I did hon­ours in com­puter sci­ence in 2007, under the super­vi­sion of Dr Tasos Viglas at the School of Inform­a­tion Tech­no­lo­gies at the Uni­ver­sity of Sydney.


In a net­work, greedy, inde­pend­ent agents aim to min­im­ise their own per­son­al cost (such as travel time between source and des­tin­a­tion) without regard to wider, soci­et­al impacts of their beha­viour. The inef­fi­ciency due to this beha­viour can be stud­ied through such meas­ures as the price of anarchy, which is the ratio of the cost of the worst-case Nash equi­lib­ri­um to that of the optim­al flow. One applic­a­tion of this game the­or­et­ic ana­lys­is is in allow­ing net­work oper­at­ors to charge users equit­ably and prof­it­ably for mul­tic­ast traffic sent through their net­works, because mul­tic­ast traffic along a link can­not be simply attrib­uted to one par­tic­u­lar user. The aim of the pro­ject is to extend and modi­fy exist­ing mod­els of mul­tic­ast pri­cing, to improve the res­ult­ant soci­et­al cost even with greedy, inde­pend­ent agents and their applic­ab­il­ity to real-world mul­tic­ast uses. The­or­et­ic­al prop­er­ties, such as time and net­work over­head com­plex­ity, will be examined to determ­ine the tract­ab­il­ity of the mod­els.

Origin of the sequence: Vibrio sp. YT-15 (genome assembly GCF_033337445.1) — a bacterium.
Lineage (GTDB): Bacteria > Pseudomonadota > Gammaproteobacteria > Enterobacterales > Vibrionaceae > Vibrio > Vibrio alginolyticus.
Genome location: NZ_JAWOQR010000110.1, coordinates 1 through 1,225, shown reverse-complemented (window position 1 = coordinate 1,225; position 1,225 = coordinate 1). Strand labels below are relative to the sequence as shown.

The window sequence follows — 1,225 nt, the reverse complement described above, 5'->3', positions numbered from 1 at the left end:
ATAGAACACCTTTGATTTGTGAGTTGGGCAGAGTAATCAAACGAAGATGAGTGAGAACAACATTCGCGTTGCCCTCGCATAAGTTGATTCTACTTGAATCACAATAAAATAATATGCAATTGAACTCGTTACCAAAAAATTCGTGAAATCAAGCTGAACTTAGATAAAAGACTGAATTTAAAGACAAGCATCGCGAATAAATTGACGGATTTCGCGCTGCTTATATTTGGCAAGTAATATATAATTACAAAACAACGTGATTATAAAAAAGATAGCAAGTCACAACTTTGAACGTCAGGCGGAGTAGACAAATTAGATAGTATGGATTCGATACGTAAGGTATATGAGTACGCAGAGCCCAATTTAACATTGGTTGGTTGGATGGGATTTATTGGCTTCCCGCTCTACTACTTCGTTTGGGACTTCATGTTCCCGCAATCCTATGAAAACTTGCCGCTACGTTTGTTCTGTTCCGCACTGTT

For INFO4990 (IT Research Methods) course